The Proton rocket, Russia’s primary commercial launch vehicle, faces a life-and-death struggle to remain a competitive player on the international launch market, industry sources say. The veteran Soviet space rocket has spent nearly a quarter of a century as the vehicle of choice for operators of communications satellites all over the world. But it has fallen to near-irrelevance in just a matter of two years. After reaching a peak of 12 launches in 2010, the Proton is now staring at a real possibility of flying just a couple of missions this year and not delivering a single commercial payload.
What could cause Proton’s dramatic fall from grace? It looks like a convergence of multiple factors has created a perfect storm for the Russian workhorse rocket.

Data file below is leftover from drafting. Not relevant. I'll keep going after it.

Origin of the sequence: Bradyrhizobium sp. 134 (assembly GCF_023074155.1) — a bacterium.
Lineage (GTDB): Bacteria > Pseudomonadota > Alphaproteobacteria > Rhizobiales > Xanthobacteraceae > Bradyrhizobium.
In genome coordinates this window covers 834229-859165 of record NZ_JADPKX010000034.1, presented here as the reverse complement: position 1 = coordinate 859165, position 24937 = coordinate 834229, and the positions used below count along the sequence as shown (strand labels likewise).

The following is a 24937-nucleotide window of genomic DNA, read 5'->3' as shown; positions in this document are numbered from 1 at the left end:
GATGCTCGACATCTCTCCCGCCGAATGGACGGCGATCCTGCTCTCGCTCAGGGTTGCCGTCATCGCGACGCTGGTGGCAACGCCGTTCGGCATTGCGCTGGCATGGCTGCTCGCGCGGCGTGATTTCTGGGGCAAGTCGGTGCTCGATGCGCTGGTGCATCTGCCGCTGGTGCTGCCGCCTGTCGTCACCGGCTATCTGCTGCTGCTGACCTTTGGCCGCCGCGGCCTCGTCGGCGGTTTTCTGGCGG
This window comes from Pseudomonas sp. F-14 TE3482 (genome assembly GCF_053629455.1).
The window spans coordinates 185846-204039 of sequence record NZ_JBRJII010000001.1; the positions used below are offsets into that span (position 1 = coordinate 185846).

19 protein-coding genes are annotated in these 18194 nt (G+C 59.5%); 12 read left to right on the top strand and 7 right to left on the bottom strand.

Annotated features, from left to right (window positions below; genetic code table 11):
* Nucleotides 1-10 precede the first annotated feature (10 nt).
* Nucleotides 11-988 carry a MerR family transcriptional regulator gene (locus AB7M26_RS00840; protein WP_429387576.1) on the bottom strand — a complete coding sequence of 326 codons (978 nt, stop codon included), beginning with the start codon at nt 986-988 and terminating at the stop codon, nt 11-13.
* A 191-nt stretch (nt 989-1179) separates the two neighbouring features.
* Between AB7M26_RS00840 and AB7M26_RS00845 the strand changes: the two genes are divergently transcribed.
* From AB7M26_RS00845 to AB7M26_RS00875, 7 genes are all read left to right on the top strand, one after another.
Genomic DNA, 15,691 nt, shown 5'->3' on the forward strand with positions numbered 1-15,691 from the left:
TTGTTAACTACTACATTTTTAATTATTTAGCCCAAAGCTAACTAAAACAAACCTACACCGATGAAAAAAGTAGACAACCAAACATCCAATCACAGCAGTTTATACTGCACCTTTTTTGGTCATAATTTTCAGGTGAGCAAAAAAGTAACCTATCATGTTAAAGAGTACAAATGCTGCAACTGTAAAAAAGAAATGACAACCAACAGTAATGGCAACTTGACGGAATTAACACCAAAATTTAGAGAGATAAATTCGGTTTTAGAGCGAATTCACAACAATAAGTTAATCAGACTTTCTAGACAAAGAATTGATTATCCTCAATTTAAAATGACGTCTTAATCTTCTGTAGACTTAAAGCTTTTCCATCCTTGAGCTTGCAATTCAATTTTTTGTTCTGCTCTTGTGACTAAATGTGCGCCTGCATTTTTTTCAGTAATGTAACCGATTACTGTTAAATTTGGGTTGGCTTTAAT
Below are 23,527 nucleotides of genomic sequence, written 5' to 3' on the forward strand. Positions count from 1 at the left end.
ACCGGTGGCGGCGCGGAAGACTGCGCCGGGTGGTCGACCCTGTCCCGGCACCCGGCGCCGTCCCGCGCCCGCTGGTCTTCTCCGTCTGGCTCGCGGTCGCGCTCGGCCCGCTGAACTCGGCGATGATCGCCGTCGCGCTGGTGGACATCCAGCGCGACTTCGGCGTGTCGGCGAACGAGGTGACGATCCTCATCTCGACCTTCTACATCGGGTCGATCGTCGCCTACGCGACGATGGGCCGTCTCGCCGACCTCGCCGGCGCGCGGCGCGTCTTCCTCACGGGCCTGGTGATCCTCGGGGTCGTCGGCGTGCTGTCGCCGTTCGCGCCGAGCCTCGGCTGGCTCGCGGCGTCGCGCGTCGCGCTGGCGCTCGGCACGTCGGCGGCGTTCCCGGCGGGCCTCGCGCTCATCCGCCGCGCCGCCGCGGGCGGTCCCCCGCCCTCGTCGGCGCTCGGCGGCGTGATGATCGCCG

The 700-ton Proton traces its roots to the Moon Race between the United States and the USSR, and the design became the locomotive of the Soviet space program. Then came the 1990s, when the the Russian rocket industry faced the chaos of the post-Soviet economic transition, combined with falling oil prices and the shrinking military budget. These factors left the rocket at the brink of collapse. However, the leadership at GKNPTs Khrunichev in Moscow (where Proton is manufactured) worked tirelessly with the newly created Russian space agency to establish a leading position for Russian rockets in the hyper-competitive western launch market. Along with numerous other joint space projects with the West, the Proton became a major moneymaker for the Russian space industry by the end of the 1990s.